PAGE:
The ICGLR wants its member countries to adopt the strategy by mid-this year.
According to the director of Democracy and good Governance at ICGLR, Ambeyi Ligabo, It is disheartening to see so much gold being smuggled from the DR Congo through its neighbouring countries while much attention over the past 10 years has focused on implementing traceability for tin, tungsten and tantalum (Three Ts) in which little has been done in terms of monitoring the flow of gold in the region.
Mr Ligabo also revealed they have agreed that it is crucial to implement the ICGLR guidelines on gold trade because the region’s image has been smeared by smuggling. We hope they speed up the process so these guidelines are affected by March this year.
Rwanda’s efforts to boost gold exports has been hampered by constant reports that the country serves as a route through which gold is smuggled out of the DR Congo to overseas buyers. The government is firm that all its gold is traded legitimately.
Teodorin Obiang faces $30 million corruption fine
A French court has ruled against Teodorin Obiang Nguema, Vice president of Equatorial Guinea, in a year – long embezzlement process launched by a group of anti-corruption NGOs
Obiang was ordered to pay a $32.9 million fine. He also faces a suspended jail term of three years after a lower court found him guilty on a range of charges relating to graft and money
Additionally, the Paris appeals court confirmed the seizure of his property, including a six-level mansion in Paris which had been valued at €107 million in 2012.
According to Marc-Andre Feffer of Transparency International France, the ruling is an important moment.
Obiang has appealed to the International Court of Justice, arguing that his residence should be protected as a diplomatic building. A hearing on the issue has been scheduled in The Hague next week.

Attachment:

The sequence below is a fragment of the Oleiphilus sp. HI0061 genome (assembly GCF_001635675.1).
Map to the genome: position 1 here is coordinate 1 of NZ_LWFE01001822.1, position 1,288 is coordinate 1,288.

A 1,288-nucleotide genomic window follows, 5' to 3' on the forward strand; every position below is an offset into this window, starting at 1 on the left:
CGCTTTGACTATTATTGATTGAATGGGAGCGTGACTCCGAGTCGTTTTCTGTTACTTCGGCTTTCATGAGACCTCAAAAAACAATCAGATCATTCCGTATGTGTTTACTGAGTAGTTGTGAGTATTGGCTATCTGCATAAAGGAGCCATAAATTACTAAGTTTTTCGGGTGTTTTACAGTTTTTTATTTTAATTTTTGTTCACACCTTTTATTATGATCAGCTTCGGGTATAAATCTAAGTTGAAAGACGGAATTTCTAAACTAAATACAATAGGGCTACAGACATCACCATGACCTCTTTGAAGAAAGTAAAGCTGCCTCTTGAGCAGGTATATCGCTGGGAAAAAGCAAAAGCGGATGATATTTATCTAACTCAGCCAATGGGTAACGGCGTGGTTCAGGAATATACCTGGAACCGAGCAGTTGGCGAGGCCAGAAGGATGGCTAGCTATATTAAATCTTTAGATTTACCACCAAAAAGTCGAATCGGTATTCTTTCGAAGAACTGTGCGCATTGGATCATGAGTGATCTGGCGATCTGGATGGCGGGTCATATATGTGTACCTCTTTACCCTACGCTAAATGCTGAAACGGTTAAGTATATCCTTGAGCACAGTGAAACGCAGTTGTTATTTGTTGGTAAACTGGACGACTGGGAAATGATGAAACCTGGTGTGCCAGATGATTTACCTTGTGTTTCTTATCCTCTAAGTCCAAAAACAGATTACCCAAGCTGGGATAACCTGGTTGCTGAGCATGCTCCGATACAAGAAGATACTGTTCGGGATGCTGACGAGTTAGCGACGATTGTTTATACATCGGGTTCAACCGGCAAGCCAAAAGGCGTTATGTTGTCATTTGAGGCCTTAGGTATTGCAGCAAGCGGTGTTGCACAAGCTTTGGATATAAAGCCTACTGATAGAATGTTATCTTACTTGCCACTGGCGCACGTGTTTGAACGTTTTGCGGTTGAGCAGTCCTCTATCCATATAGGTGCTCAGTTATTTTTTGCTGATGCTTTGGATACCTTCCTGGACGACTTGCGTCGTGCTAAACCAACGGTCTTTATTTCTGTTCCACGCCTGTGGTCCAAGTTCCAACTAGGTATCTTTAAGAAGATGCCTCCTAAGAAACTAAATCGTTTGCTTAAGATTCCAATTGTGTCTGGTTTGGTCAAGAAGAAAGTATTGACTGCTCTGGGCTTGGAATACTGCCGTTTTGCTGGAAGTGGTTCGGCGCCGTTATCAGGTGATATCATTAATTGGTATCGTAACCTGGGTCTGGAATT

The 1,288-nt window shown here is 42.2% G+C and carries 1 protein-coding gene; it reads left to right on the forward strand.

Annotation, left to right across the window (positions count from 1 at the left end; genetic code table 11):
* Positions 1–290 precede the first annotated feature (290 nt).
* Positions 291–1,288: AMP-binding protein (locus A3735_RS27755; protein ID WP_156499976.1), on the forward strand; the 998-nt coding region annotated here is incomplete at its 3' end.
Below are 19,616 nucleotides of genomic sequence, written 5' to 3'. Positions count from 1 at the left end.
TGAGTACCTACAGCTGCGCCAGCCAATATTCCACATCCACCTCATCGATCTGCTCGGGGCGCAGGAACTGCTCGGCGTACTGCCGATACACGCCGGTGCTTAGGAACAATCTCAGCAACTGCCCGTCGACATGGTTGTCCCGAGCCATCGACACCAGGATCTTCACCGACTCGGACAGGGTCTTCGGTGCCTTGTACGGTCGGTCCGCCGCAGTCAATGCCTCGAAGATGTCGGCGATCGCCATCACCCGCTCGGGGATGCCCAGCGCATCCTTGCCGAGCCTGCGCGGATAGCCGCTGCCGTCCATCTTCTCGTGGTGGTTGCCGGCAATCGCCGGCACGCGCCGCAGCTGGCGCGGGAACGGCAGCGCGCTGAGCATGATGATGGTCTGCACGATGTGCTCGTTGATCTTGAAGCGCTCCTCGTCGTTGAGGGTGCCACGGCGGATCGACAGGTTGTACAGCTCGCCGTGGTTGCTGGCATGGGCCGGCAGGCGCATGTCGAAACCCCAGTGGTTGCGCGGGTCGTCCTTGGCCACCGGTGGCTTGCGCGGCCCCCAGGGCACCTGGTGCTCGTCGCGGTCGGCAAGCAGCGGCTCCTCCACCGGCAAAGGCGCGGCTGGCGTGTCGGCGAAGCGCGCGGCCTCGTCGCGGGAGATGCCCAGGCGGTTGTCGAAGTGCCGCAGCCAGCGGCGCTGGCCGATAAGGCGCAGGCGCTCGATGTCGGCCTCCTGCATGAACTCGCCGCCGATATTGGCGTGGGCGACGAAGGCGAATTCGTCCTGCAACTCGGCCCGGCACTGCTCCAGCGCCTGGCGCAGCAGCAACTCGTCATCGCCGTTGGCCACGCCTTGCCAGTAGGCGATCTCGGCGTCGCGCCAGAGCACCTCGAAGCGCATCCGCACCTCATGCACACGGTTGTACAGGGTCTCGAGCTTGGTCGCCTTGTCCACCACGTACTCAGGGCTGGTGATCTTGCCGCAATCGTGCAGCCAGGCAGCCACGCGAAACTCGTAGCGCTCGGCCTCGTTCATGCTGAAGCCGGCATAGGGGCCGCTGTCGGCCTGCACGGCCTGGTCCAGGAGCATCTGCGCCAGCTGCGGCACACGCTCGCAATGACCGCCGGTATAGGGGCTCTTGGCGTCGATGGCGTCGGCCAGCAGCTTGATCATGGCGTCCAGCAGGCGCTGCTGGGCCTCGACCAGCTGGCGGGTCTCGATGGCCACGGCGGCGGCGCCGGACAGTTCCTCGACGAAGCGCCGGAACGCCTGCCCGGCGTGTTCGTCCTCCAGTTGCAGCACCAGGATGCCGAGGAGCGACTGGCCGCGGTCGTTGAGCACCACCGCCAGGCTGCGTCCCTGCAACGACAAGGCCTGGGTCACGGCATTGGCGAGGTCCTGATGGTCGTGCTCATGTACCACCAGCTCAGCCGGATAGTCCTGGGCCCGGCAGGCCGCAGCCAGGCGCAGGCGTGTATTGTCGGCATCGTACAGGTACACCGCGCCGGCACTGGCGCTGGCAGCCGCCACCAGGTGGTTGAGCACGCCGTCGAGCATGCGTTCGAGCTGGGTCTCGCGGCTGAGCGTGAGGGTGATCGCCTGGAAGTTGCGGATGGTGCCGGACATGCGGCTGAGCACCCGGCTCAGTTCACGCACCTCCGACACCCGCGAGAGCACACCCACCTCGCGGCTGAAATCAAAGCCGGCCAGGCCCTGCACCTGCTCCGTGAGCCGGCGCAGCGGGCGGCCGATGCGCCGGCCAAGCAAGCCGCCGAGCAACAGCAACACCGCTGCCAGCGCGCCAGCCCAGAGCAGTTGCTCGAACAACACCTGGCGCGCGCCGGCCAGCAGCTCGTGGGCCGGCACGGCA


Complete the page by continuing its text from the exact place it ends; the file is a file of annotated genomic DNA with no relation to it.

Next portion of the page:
His legal team has one final option for appeal left — they could challenge the Monday verdict before the Cour de Cassation, France’s highest appeals court for criminal cases.
DRC’s artisanal monopoly to seek private partner
A new state company set up by the Democratic Republic of Congo to manage the country’s artisanally mined cobalt could seek a private partner if the state does not have the funds to purchase all production, according to the country’s minister of mines, Willy Kitobo Samsoni.
DRC currently produces about 60% of the world’s cobalt. Most of which is extracted by industrial operators like Glencore and China Molybdenum, with artisanal miners accounting for about a quarter of output.
The country recently granted the new company a monopoly to purchase and market all cobalt that is not mined industrially in an effort to exert greater influence over prices.
According to Samsoni, the easiest way out is to be financed by the Congolese state, but if the state cannot raise the funds to buy all the artisanally mined cobalt, it will then have to enter into partnership with a company.
He also adds that plans for talks with financiers are on ground.
Samsoni further adds that the new company, Entreprise Generale du Cobalt (EGC) will be managed independently by state mining company,Gecamines.